July 16, 2007 -- An experimental treatment may offer a more comfortable alternative to cumbersome treatments for obstructive sleep apnea.
The treatment entails using a thin, flexible tube with small prongs that are inserted into the nostrils.
Researchers say the results suggest that using a nasal cannula to deliver warm, moist air to the nasal passageways during sleep may be a viable option for people who find other sleep apnea treatments hard to follow. A nasal cannula is more commonly used to deliver oxygen through the nose.
"Current treatment options ... are often intrusive or invasive and not well-tolerated, leaving a vast number of patients untreated," says researcher Harmut Schneider, MD, of Johns Hopkins Asthma and Allergy Center, in a news release. "Improved therapeutic strategies are required to treat sleep apneas."
Sleep apnea affects more than 12 million Americans and is especially common among overweight and obese people. Left untreated, sleep apnea can increase the risk of high blood pressure, heart attack, stroke, and diabetes.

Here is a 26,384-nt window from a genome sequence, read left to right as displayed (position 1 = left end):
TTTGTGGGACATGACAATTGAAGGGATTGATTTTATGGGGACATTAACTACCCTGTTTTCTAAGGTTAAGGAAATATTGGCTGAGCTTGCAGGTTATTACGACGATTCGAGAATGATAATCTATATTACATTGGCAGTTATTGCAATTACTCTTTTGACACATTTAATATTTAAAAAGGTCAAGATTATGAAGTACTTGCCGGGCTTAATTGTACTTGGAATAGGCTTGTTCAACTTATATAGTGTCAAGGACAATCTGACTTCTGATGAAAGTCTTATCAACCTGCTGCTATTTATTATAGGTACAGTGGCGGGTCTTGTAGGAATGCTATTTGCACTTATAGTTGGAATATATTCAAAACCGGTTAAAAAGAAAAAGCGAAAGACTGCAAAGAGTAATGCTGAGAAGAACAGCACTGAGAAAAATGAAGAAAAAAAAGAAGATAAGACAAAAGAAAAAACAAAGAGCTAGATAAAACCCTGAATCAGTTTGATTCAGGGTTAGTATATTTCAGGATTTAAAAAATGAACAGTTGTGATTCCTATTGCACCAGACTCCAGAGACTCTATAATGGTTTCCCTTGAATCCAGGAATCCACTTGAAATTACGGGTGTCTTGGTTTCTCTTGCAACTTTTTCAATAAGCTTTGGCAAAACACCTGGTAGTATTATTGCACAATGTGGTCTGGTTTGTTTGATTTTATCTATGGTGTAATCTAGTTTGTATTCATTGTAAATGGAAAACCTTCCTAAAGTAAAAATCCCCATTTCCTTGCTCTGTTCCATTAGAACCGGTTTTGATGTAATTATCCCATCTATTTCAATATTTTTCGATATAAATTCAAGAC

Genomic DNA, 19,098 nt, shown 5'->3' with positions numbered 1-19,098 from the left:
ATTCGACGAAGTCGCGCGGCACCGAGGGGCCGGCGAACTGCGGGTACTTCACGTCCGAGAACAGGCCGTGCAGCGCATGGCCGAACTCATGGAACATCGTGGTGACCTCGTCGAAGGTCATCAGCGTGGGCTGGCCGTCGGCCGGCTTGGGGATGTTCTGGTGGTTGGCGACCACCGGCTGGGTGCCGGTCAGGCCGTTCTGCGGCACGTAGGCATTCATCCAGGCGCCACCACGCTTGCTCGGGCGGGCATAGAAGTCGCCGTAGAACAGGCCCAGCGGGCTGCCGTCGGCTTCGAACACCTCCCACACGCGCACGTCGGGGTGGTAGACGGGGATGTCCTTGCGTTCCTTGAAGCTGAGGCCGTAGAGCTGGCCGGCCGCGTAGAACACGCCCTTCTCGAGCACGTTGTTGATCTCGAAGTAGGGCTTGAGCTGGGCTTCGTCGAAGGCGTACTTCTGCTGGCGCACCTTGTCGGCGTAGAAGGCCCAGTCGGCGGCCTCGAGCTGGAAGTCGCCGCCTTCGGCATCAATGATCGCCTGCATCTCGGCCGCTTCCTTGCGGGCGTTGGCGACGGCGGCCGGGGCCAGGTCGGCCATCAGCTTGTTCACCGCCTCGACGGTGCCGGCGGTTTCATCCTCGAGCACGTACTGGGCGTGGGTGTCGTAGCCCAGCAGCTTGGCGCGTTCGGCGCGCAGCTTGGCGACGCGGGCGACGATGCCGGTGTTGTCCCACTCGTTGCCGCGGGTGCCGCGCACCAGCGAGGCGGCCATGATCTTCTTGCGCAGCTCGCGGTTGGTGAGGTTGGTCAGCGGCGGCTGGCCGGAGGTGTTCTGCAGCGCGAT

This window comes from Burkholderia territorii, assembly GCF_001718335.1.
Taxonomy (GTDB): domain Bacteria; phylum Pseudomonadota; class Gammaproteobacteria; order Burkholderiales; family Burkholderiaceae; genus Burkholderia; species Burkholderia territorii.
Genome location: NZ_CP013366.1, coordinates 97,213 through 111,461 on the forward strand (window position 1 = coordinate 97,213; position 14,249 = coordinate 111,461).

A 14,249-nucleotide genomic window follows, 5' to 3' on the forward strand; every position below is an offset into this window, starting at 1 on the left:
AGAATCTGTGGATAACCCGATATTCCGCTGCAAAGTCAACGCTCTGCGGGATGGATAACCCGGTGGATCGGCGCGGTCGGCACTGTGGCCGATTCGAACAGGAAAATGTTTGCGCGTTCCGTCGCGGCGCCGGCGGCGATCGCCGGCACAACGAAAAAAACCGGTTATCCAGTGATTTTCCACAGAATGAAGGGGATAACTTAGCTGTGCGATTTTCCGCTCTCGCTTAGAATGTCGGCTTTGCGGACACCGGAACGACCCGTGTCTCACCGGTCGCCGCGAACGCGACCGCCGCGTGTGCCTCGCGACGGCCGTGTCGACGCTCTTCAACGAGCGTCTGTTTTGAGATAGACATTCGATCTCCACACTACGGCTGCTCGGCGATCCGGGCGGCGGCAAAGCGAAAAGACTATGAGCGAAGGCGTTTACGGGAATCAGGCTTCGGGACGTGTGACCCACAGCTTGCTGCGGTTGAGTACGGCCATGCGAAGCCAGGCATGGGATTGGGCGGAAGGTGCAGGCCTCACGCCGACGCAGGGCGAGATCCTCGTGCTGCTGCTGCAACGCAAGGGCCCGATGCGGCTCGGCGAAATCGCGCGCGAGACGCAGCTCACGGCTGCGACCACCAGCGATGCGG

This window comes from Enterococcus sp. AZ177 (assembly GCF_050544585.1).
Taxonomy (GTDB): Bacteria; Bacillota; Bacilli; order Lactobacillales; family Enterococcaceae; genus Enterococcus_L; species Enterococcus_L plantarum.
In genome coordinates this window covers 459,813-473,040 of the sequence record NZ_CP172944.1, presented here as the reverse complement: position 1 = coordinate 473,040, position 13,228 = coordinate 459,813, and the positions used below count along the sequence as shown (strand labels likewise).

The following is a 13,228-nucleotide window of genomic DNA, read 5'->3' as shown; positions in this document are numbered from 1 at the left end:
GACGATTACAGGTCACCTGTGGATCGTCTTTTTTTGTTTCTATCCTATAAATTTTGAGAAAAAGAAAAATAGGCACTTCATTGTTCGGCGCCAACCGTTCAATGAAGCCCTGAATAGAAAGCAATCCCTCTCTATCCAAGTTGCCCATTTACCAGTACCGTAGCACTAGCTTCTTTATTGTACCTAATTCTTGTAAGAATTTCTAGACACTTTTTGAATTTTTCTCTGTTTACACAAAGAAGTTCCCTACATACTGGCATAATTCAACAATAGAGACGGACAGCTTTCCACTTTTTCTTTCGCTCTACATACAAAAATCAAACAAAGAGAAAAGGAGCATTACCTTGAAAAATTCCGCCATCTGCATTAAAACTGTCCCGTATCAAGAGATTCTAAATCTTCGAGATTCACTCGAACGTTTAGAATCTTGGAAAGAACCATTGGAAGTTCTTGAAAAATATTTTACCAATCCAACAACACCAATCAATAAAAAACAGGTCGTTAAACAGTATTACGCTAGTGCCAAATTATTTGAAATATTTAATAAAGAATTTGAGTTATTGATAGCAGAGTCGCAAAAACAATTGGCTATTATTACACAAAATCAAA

Soothing Sleep Apnea
The obstructive form of sleep apnea is caused by an obstruction in the upper airway that leads to interrupted breathing during sleep. Current treatment options for the sleep disorder include continuous positive airway pressure (CPAP) using a breathing machine, oral appliances, and surgery.
In the study, researchers evaluated the effects of using nasal cannulas to deliver warm, moist air to the nasal passage at a high rate in 11 people with mild to moderate forms of obstructive sleep apnea compared with no treatment.
The participants wore the nasal cannulas during sleep and researchers monitored the number of sleep-disordered breathing events and sleep arousals.
The results, published in the American Journal of Respiratory and Critical Care Medicine, showed that the nasal cannula treatment reduced the average number of disordered-breathing events from 28 to 10 per hour. The experimental treatment also reduced the average number of sleep arousals from 18 to two per hour.
Researchers say the treatment appears to work by alleviating upper airway obstruction and improving ventilation. Although this study provides evidence that this new technique may be used to treat obstructive sleep apnea, further study in a larger and more diverse group of people is needed to confirm these results.
- Do you suffer from sleep apnea? Get answers from WebMD’s sleep expert, Michael Breus, PhD, ABSM, on the Sleep Disorders message board.